Francesco Petrarca is one of the most famous figures in Italian literature. Widely known today as Francis Petrarch, he became an innovative scholar, poet, and humanist that influenced literature for centuries. Petrarca has been admired for his emotional sonnets and his intriguing thoughts on culture, but most of all, he sparked wonder in the hearts of scholars all over the world with his works describing the forbidden love of his life, a woman named Laura.
Petrarca (Petrarch) was born in Arezzo in the year 1304, in a time when the world was breaking out of the Dark Ages and bursting into the Renaissance. His father was Sir Petracco, a notary who was expelled from Florence when the Black Guelfs took over the city. Petrarca spent his very early childhood in a small village outside of Florence, and then moved on to spend most of his early years in Avignon and Carpentras. Between 1319 and 1323, Petrarca devoted himself to studies in Montpellier, and then proceeded to study law in Bologna for two more years. He found himself drawn to Latin literature and writing, and he eventually became friends with another historical Italian writer, Giovanni Boccaccio. Petrarca composed many sonnets during his stay in Avignon and even in his young age, he began to acquire the reputation of an admired writer.
Petrarca strived to better his understanding of Latin literature, traveling through much of Europe to obtain ancient Latin works. In 1326 when his father died, Petrarca decided to return to Avignon. He entered into the service of various clerical offices under Cardinal Colonna. During his service, he still found time in his active life to compose numerous lyrics and sonnets. However, Petrarca had yet to meet the woman who would become his ultimate inspiration for some of the most famous romantic lyrics of the time.
It was April 6, 1327 and Petrarca most likely expected it to be no different from an ordinary day. He was at the church of Sainte-Claire d’Avignon, when suddenly his eyes rested upon the most beautiful woman he’d ever seen. At the time, Laura was nineteen years old and the wife of Hugues de Sade. She was blonde and lovely in appearance, and seemed to Petrarca to be dignified and stately. At that moment, Petrarca felt the provocation of the deepest emotions in his heart, and it was only natural that he convey these emotions in his writing. From this well of passion, Petrarca wrote of boundless and indescribable love for which there was no cure. His love went unreciprocated, but it did not stop him from becoming completely enthralled just by being in Laura’s presence. Though he agonized over the thought of his unreturned love, it was still a feeling he celebrated in many sonnets. In Canzoniere, Petrarca chronicled his first encounter with Laura and the unspeakable desires it provoked. His portrayal of Laura in his writing defied the typical image of women in writing and surpassed it to paint women as spiritual creatures of immense depth and ability.
Petrarca found writing in Latin most satisfying, and he considered the works he composed in Latin to be his best. One of Petrarca’s most famous Latin works was Africa, an epic that shed light on the practices of the Roman republic. Some of his other works in Latin include the Letters, On Contempt for the Worldly Life, and On Solitude. Although Petrarca favored his Latin works, critics offer equally high praise for all of his work. As years passed, Petrarca’s compositions gained more fame among the people, and in 1341, he was crowned as a poet laureate in Rome. With this title came charges for diplomatic duties on Petrarca’s part, and as he traveled through northern Italy, he realized that his fame was becoming more universal. His writing had earned him international celebrity. Just as his popularity was rising, however, Petrarca suffered a devastating emotional blow.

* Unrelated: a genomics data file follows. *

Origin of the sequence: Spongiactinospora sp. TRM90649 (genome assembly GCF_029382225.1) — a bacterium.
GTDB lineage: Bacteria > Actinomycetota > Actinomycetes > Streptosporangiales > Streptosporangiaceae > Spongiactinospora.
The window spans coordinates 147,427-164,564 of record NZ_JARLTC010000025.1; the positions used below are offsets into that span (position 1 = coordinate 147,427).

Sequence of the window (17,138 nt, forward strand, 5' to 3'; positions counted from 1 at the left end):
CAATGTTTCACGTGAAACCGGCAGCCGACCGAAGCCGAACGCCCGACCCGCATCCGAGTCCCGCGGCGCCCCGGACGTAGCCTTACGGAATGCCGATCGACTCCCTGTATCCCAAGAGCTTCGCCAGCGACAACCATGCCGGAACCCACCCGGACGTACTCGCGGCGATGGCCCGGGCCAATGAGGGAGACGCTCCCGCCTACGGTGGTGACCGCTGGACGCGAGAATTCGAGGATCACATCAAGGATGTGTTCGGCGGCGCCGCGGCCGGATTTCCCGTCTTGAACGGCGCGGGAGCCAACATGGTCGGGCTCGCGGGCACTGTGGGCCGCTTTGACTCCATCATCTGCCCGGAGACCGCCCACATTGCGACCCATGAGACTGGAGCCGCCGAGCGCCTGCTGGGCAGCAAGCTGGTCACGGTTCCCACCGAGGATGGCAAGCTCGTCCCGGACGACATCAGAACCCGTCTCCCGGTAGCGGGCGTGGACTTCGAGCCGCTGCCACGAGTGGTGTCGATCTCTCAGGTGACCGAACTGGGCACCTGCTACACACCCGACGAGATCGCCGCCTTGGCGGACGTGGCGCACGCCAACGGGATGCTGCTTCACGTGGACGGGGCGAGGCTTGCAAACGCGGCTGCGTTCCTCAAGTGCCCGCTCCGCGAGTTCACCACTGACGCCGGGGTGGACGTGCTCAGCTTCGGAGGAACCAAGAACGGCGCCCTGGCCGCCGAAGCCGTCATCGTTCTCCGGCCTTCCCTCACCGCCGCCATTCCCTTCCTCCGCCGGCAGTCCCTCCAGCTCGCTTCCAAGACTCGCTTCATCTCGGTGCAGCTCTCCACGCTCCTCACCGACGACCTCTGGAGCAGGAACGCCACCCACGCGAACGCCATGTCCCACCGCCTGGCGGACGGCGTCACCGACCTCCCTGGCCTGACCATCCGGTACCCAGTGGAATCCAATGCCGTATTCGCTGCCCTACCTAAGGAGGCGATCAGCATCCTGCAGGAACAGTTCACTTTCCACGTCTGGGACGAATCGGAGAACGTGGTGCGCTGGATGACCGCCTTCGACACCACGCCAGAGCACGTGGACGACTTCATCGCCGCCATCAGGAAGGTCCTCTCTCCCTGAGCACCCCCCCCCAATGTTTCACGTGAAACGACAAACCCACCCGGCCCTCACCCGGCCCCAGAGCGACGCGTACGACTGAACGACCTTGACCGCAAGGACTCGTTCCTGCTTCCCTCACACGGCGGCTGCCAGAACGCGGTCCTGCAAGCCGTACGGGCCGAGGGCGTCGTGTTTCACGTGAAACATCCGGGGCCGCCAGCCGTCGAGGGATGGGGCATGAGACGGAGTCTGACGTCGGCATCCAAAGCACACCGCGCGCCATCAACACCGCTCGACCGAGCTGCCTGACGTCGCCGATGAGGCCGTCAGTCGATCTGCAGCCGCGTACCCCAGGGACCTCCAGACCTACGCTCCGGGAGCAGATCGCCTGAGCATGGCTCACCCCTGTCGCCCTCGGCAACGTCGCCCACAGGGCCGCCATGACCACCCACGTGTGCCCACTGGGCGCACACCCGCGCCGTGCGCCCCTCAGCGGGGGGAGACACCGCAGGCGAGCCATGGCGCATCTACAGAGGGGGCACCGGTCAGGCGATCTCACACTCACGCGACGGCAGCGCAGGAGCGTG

In Petrarca’s time, the Bubonic Plague was still running rampant throughout Europe, and nearly everyone of the time had suffered a loss associated with the disease. Unfortunately, Petrarca would become one of those sufferers. In 1348, his precious Laura was struck with the plague and died shortly afterwards. The grief caused by Laura’s death inspired as many sonnets and poems as did his love for her when she was living. To ease his pain, Petrarca continued to travel throughout the land, and finally settled down around 1367 in Padua. He spent his remaining years in various religious services. Petrarca died on July 18, 1374 in Arqua in the Euganean Hills. He left behind a small sum of money to his friend Boccaccio, as well as numerous works of literature that would gain even more fame after his death.
Petrarca’s devotion to achieving new heights in the work of literature would earn him a name for centuries. His literary works would leave a strong impact on literature in Western Europe, and would influence the path that literature would take in the years after his death. Many remember Petrarca for his accomplishments as a humanist and eloquent correspondent, but most will forever remember his deep and unequaled love for Laura. There are many critics who suggest that perhaps Laura was merely a fictional character of Petrarca’s fantasies. No matter what Laura’s true existence was, there is no doubt that she inspired some of the greatest love lyrics of all time and that she aided Petrarca in becoming one of the most inspirational Italian writers in all of history.
By Elizabeth Walling